Top Democrats are demanding that Attorney General Jeff Sessions resign after it was revealed he talked with the Russian ambassador to the U.S. twice during the presidential campaign last year, in what appears to contradict Sessions' sworn statements to Congress during his confirmation hearing.
House Minority Leader Nancy Pelosi said in a statement that "Sessions is not fit to serve as the top law enforcement officer of our country and must resign." She added: "There must be an independent, bipartisan, outside commission to investigate the Trump political, personal and financial connections to the Russians."
She later issued a statement trumpeting that 100 Democrats in the House have joined the call for Sessions' resignation.
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Sessions did recuse himself from any Trump campaign probes later Thursday.
In back-to-back press conferences Thursday, Pelosi and Democratic Senate Minority leader Chuck Schumer ramped up their criticism.
"Because the Department of Justice should be above reproach, for the good of the country Attorney General Sessions should resign," Schumer said.
“We see that he himself needs an investigation for lying," Pelosi said. "It’s against the law and the top law enforcement officer should know that.”
Sen. Elizabeth Warren and Rep. Elijah Cummings were also among the prominent Democrats called for Sessions to resign, NBC News reported.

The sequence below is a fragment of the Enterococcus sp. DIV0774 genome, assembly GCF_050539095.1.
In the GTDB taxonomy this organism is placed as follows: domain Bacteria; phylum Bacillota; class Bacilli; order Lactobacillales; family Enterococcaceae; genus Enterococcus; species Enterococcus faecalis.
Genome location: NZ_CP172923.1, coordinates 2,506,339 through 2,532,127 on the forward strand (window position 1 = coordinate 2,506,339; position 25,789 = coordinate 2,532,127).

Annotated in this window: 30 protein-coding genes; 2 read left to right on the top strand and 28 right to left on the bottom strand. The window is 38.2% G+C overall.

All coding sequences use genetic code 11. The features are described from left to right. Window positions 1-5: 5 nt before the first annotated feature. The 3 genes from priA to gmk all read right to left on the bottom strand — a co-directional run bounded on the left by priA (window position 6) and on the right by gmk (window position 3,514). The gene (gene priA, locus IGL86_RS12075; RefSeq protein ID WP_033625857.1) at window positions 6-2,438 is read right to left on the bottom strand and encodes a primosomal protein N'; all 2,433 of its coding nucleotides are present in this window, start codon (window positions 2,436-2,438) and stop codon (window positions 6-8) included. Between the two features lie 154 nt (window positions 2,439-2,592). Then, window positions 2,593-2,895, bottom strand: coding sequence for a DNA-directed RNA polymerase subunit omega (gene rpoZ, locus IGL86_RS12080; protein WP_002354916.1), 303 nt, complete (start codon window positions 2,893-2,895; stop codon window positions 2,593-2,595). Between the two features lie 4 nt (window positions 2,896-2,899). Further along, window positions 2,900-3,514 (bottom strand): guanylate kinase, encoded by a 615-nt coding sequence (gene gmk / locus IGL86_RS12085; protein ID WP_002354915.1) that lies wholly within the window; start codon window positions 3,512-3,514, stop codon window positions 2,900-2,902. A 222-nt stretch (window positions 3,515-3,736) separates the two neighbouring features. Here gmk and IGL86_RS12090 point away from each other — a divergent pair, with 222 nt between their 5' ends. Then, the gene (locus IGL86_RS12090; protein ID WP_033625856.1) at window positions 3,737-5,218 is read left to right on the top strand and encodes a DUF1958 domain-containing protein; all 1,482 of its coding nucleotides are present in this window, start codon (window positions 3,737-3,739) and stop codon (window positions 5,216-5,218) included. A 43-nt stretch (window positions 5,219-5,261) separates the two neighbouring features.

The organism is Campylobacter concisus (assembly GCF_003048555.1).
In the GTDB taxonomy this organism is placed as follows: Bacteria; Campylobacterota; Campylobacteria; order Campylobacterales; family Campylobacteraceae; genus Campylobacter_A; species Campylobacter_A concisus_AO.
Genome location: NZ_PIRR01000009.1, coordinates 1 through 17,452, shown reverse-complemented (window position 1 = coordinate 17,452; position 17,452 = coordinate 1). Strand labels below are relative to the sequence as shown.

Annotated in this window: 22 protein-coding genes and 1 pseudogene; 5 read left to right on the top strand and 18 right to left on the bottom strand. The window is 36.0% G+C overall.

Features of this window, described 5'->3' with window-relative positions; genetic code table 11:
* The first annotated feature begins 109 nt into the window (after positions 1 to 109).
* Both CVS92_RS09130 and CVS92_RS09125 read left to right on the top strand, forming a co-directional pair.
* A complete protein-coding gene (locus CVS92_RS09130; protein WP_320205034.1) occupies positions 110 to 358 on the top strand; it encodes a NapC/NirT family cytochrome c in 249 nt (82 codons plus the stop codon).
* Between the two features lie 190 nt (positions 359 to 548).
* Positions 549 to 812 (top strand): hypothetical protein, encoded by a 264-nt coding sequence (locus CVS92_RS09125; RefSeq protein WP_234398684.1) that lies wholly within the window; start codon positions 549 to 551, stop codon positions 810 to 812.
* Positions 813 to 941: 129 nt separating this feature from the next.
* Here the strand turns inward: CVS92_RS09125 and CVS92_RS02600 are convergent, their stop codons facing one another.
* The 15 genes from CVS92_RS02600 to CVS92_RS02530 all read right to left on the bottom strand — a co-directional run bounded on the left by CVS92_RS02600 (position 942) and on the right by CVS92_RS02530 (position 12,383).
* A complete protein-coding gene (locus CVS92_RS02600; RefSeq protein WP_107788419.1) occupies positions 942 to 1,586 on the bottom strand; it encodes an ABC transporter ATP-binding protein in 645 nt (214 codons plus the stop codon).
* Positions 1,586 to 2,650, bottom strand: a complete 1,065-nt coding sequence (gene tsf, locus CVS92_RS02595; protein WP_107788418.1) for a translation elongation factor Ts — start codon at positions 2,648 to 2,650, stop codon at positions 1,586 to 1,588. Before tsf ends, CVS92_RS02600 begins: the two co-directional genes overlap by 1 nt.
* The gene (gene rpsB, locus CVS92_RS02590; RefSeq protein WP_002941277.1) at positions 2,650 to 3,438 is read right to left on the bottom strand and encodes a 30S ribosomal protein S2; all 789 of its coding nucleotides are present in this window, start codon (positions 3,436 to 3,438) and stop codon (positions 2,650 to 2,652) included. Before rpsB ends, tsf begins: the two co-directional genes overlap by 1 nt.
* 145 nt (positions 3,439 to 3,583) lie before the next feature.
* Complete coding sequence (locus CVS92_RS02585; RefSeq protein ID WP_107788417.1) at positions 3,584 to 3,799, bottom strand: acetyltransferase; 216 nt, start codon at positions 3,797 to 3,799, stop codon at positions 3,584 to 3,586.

Still, not all Democrats went so far as to call for the nation's top law enforcement official to resign.
Senator Joe Manchin of West Virginia, a member of the Armed Services Committee, told CNN that he also met with Russia's ambassador in a group setting with colleagues and that is part of the job.
He said he would have disclosed that if he were questioned by congressional committee and Sessions is "going to have to talk about this."
Minnesota Sen. Al Franken also said Sessions must "come forward with the truth." Franken stopped short of demanding Sessions' resignation but called for an "independent prosecutor" to investigate any links the Trump campaign may have had with the Russian government.
At Sessions' confirmation hearing in January, Franken asked the then-Alabama senator what he would do if there was evidence that anyone from the Trump campaign had been in touch with the Russian government during the 2016 White House race.
Sessions replied he was "unaware of those activities."
Franken told MSNBC's "Morning Joe" Thursday that Sessions' statements about his contacts with Moscow have been "contradictory."
Missouri Sen. Claire McCaskill, who joined her Democratic colleagues in calling for Sessions' resignation, wrote on Twitter that as a senior member of the Armed Services Committee she never received a call or request from the Russian ambassador for a meeting.
An editor with the conservative National Review Online then resurfaced two past tweets where McCaskill mentioned a meeting and call with Russia's ambassador.
McCaskill tweeted in a follow-up that four years ago the Russian ambassador attended a meeting with "many senators about international adoptions."